5-9 Online Program

What you need to know about K-9 online courses.

How to Order a Resource for an Online Course


Accessing Tech Support

If you're experiencing technical difficulties and your Support or Online Teacher is not able to provide the tech answers you need, please contact our Tech Support department using this email address: tickets@onlineschool.ca. Our Tech department aims to respond to your requests within 24 hours. 


Moodle & Interactive PDF Information

If this is the first time your student is experiencing an online course, or if you are new to taking a course with HCOS, we think that you will find the following information a good starting point. 

How to use the interactive PDF assignments

Your course uses interactive PDF documents for all assignments. This ensures that students and teachers can open and complete the assignments, regardless of what computer hardware and software they may have.

Here are a few tips to help you use the assignment PDFs effectively: 
When you click on the word “here” it will automatically download the assignment. You will need to open it using Adobe Reader. See instructions in the next paragraph on how to open the assignment in Adobe Reader.

Open the PDF

It is important to download the PDF before working on it.  The downloaded assignment will usually appear either at the bottom left hand corner of your screen as a little folder or page, or at the top right hand corner as a little arrow pointing down. The image you see will depend on what type of computer you are on. You can open this by right-clicking and select “Open with…” then select Adobe Reader. You can also choose to open automatically with Adobe Reader, and this will save one step in the process in future.

Completing Assignments

As you work through the assignments, be sure to save the PDF on your computer each time you make changes. Each lesson is designed to cover approximately 3-4 activities, 45-60 minutes long each, so make sure that you scroll through and complete all of the assignments gradually over a period of several days. You will hand in the completed PDF once you have filled in ALL of the assignments.


You will notice a field on the bottom of each rubric for “Student Comments.” Your teacher may ask you to write something specific here, but if not, feel free to use it if you want to point-out something in particular on the assignment or you may leave it blank.

Course Extension or Retention Process


It is our intent to:

  • Meet students where they are and provide an adaptation that can help a student succeed.
  • Increase transparency and accuracy in the recording and reporting of a student’s ability level.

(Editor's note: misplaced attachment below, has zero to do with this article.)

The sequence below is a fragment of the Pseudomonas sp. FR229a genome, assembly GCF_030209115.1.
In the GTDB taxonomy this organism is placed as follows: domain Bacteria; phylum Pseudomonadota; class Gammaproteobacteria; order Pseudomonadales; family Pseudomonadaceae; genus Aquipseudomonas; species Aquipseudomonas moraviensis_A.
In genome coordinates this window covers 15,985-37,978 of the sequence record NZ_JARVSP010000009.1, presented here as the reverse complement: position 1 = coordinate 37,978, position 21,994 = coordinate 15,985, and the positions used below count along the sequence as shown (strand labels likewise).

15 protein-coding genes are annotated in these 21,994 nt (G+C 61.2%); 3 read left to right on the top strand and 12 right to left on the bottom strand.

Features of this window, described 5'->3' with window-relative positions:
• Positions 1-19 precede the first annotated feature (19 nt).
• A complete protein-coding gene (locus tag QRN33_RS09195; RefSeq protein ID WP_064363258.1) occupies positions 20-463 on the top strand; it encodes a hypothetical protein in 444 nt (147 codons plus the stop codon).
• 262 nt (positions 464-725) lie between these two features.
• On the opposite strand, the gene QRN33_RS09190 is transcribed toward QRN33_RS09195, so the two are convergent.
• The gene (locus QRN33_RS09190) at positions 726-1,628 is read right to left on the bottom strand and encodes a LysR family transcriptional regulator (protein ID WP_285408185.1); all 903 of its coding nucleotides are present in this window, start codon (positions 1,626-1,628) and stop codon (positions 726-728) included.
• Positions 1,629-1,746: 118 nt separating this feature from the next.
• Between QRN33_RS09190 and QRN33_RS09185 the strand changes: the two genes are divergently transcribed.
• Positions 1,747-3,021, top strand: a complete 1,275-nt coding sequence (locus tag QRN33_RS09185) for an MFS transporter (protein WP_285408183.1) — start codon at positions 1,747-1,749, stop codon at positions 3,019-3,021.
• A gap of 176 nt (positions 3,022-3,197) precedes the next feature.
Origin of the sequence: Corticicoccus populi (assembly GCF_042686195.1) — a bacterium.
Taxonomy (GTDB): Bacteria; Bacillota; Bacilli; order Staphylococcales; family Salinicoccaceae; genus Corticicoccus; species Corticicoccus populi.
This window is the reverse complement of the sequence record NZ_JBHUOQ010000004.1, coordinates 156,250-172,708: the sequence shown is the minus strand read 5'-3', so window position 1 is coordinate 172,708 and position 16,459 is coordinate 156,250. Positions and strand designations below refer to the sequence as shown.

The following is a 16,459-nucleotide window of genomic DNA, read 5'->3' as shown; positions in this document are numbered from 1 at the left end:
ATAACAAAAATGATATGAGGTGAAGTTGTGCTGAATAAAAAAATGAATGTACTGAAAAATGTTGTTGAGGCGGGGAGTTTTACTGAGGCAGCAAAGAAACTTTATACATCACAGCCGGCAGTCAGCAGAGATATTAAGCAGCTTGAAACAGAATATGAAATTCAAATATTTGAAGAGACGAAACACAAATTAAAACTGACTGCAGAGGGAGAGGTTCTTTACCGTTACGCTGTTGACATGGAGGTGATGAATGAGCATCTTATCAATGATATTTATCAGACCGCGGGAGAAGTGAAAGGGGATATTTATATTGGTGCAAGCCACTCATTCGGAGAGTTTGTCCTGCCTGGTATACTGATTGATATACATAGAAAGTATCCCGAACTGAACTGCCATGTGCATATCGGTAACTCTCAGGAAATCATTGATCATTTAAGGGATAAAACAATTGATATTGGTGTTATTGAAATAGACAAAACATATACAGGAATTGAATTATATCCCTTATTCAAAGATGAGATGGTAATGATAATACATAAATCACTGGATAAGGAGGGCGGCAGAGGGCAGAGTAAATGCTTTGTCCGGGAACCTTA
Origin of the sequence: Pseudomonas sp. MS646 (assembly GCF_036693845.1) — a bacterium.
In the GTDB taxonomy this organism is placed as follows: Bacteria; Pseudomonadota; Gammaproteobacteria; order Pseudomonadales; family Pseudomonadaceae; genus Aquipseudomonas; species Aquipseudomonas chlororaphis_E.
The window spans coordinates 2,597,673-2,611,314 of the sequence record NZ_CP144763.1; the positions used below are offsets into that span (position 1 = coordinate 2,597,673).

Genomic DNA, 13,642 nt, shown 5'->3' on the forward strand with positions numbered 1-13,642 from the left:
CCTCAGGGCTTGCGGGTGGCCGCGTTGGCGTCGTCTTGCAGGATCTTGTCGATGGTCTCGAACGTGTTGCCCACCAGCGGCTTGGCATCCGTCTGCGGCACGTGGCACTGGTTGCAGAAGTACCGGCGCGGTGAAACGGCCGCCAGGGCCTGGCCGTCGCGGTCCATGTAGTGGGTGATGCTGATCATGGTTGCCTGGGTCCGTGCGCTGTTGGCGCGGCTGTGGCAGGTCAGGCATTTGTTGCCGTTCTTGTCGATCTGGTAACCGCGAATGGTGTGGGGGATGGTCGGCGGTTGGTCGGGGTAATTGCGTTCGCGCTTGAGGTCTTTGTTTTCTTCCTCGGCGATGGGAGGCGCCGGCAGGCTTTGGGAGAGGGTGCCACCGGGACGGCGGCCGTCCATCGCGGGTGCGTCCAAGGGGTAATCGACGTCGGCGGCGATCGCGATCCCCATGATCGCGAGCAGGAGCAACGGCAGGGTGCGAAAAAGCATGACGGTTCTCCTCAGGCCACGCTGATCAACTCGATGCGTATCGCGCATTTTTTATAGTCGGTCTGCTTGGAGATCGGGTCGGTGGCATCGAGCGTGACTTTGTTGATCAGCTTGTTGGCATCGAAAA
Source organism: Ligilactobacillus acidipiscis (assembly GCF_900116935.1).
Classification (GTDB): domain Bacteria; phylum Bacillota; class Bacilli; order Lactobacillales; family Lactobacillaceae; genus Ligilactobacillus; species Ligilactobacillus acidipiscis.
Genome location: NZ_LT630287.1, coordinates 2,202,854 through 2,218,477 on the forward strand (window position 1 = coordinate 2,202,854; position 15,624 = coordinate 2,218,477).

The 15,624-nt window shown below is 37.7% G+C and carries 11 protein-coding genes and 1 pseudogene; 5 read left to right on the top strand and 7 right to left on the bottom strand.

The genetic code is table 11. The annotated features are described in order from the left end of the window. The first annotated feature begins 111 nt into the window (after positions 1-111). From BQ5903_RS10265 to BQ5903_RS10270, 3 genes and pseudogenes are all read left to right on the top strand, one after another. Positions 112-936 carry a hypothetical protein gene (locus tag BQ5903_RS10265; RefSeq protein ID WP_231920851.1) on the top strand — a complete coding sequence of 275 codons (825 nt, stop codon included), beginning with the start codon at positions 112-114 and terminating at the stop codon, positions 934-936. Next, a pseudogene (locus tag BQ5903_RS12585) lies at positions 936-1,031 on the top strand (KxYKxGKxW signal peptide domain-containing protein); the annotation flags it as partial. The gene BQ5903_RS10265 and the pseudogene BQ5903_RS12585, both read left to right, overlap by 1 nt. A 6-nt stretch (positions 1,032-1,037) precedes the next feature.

• Celebrate progress, whether fast or slow, and allow children to develop at their own rate.
  • Families see the option to accelerate or alternately lengthen courses as a way to acknowledge that children work at different paces in different subjects areas.

When a student is two months to two years behind in a subject, or when a student’s progress in a course is insufficient to warrant a passing grade, then that student can be allowed more time in a specific subject area in order to complete that subject. Strategies and interventions need to be employed mid-year so that that they can take effect before the year end. Evidence of interventions employed to bring the student up to grade level needs to be recorded. The option of an intentional exception to allow a subject specific retention applies to courses where a student has completed insufficient work (e.g: a student who only completes 27% of the course). It also applies in particular to subjects where skills build on foundational concepts, and missing those concepts could have impact the future success of the student.

Subject Specific Retention Process Individualized K-9 Students
  1. When it is recognized that a student is beginning to fall behind, the Support Teacher needs to refer to and initiate processes laid out in the Incomplete Grades and Assigning F's - K-12 page in SOPHIE, in order to get the student caught up and on track during that school year.
  2. If the student continues to lag behind, then Learning Services (LS) should be made aware and discussions and strategies put in place to help the student to catch up.
  3. As the school year draws to a close, a conversation between the parent, teacher, Learning Services Consultant (LSC), and student needs to take place. Various options would be discussed including:
    1. Moving the subject forward on pace with the other courses
    2. A subject specific grade retention
    3. Remediation options
    4. Having the student receive a failing grade and close the course